Thailand: Lèse majesté, the monarchy and the military

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Giles Ji Ungpakorn.

By Giles Ji Ungpakorn

Paper given to Pax et Bellum, Department of Peace and Conflict Research, University of Uppsala, Sweden

April 29, 2011 -- Links International Journal of Socialist Renewal -- There is a common thread running through the political crisis in Thailand and the regional political crises that exploded earlier this year in the Middle East. In Thailand, Egypt, Tunisia and many other “developing nations”, societies had been rapidly urbanising and changing over the last 30-40 years. Yet the ruling elites and the power structures which dominatethese societies, have not changed. Different events triggered uprisings and struggles, but the underlying tensions remained the same. Another appalling common thread that links Thailand to the Middle East is the way in which ruling elites are prepared to use live ammunition against pro-democracy demonstrators in order to cling to power.

For the last 40 years the Thai ruling class has maintained its power through the military, the monarchy and occasionally by the use of an electoral system dominated by the money politics of business-controlled political parties.

The naked coercive power of the military and other state institutions is complemented by the ideology of the monarchy. This is achieved by imposing and socialising the belief among the population that the king is an all powerful god who is to be loved or at least feared. This belief is a complete myth, but at various times it has been effective in serving the interests of the conservative ruling elites.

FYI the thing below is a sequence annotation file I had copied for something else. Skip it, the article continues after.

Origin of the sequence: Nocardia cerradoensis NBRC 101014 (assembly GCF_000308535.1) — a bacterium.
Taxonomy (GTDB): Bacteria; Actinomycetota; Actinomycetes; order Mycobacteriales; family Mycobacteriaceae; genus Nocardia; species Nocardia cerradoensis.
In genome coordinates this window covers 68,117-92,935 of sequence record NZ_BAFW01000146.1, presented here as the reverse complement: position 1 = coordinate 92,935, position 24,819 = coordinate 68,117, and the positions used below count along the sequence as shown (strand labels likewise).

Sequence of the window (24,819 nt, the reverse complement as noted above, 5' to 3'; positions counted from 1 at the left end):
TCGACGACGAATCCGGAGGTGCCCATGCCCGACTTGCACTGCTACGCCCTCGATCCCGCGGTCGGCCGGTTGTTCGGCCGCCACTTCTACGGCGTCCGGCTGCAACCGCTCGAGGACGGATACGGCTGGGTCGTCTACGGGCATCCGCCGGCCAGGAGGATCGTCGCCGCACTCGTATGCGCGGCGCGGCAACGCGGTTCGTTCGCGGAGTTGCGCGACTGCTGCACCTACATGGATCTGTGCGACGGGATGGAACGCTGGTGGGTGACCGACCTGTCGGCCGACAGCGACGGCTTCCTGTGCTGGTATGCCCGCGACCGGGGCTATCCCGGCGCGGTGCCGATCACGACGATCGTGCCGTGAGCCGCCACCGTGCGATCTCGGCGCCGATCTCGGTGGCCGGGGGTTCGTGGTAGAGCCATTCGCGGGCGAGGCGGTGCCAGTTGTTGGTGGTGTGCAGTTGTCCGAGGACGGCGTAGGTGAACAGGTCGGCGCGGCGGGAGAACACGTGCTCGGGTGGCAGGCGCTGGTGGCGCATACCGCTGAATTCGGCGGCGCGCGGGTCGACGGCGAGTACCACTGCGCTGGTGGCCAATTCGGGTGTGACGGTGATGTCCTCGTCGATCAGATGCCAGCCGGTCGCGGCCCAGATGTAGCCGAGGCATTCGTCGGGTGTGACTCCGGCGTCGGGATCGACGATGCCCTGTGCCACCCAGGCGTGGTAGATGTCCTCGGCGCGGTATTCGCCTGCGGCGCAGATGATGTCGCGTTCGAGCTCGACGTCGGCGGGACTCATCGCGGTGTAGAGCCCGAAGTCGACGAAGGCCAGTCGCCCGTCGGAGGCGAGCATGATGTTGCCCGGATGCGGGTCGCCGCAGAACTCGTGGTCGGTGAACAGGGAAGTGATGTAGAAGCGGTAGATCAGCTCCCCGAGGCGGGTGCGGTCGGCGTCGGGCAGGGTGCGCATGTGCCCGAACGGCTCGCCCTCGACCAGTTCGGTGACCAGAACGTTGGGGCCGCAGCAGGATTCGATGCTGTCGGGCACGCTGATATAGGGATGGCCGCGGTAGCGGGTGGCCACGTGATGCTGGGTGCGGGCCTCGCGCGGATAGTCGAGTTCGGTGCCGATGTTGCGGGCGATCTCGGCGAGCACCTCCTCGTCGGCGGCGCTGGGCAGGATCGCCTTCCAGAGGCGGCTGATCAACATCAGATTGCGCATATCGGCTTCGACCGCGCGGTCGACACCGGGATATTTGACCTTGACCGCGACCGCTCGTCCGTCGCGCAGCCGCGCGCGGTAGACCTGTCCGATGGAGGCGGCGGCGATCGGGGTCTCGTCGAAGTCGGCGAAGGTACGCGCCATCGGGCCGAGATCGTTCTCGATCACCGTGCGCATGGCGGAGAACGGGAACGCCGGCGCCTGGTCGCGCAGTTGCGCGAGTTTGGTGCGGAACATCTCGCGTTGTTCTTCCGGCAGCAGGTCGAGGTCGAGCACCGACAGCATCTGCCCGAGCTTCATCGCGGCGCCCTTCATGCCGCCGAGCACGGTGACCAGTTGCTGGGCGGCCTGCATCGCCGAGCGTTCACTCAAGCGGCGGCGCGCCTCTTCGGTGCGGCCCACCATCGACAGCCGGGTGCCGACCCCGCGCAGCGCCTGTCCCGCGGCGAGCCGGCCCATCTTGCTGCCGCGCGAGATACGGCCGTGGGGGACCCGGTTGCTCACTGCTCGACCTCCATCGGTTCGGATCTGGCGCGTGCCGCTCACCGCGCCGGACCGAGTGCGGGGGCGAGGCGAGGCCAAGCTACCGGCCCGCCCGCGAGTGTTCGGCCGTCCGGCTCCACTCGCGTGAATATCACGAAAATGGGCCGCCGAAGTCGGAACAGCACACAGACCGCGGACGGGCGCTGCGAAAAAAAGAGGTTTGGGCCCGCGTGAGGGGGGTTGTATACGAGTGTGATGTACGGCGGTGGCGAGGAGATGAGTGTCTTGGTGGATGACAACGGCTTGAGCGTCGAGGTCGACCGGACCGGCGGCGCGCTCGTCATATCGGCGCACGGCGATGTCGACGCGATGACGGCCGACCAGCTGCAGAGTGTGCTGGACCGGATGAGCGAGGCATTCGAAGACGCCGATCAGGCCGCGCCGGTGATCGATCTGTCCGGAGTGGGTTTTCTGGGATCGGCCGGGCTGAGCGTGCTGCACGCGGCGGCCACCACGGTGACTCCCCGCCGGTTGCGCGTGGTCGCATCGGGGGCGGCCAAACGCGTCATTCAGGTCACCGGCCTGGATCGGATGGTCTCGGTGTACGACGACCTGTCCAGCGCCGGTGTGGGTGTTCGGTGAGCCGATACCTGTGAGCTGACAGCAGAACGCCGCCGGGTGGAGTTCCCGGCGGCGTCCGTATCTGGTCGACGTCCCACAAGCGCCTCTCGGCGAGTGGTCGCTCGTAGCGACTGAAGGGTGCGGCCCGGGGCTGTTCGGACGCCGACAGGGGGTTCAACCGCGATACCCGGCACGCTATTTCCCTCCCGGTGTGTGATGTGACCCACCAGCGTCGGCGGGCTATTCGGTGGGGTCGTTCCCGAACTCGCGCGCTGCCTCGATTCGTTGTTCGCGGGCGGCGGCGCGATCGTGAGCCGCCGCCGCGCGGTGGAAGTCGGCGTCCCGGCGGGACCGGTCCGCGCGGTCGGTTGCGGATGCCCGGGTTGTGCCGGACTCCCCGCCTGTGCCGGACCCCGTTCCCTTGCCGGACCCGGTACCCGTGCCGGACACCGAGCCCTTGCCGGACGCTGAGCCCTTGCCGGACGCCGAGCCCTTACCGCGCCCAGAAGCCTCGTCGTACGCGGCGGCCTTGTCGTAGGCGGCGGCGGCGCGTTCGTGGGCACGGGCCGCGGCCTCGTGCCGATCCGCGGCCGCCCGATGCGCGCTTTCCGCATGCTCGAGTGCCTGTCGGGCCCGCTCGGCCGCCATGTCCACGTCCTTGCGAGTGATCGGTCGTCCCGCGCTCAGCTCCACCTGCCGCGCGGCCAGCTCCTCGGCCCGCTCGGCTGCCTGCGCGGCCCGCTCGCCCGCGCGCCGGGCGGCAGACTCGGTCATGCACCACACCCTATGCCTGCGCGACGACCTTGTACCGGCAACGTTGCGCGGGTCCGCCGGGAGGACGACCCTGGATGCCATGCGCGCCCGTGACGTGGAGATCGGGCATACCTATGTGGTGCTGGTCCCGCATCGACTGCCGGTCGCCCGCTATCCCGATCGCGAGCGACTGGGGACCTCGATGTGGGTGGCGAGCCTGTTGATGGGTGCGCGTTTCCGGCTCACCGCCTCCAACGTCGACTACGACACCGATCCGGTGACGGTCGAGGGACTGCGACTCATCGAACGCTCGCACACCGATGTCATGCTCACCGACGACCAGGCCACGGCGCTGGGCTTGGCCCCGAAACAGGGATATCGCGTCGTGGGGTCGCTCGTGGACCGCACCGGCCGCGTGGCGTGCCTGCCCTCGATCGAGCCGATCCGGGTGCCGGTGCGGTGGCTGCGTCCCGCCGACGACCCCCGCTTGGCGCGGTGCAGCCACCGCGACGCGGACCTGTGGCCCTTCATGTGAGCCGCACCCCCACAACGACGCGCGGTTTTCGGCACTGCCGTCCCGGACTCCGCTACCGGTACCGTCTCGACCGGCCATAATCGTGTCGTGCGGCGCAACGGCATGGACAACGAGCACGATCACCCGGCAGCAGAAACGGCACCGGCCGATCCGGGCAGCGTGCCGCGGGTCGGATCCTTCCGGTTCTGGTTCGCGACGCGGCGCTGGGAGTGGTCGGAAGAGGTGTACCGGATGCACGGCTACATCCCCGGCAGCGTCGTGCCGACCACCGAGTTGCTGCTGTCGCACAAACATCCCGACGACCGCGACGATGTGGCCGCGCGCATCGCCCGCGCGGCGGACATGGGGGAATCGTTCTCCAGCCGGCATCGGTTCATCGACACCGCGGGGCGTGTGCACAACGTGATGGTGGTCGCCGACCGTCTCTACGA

This state of affairs has constantly been challenged by mass uprisings and struggle by social movements. In 2001 a serious challenge to the old order arose from within the ruling class itself. Thaksin Shinawatra’s Thai Rak Thai Party (TRT) won a majority in parliament by winning the hearts and minds of the electorate. His business-dominated party promised and delivered a universal health-care system, job creation programs and a raft of modernisation policies.

In the past, elections had been about money politics, where politicians acted as personal patrons of their constituents, while offering no political policies. The rise of the TRT came to represent a serious, but unintentional, challenge to the conservatives in the ruling class. This sparked a military coup in September 2006, which in turn sparked the building of a pro-democracy mass movement called the Red Shirts.

This paper will concentrate on the double act between the military and the monarchy and the various myths built around the monarchy in Thailand.

To read more, download the attached file HERE, or read on screen below.

[Giles Ji Ungpakorn is a political commentator and dissident. In February 2009 he had to leave Thailand for exile in Britain because he was charged with lèse majesté for writing a book criticising the 2006 military coup. He is a member of Left Turn Thailand, a socialist organisation. His latest book, Thailand’s Crisis and the Fight for Democracy, will be of interest to activists, academics and journalists who have an interest in Thai politics, democratisation and NGOs. Giles' website is at]

Thailand: Lèse majesté, the monarchy and the military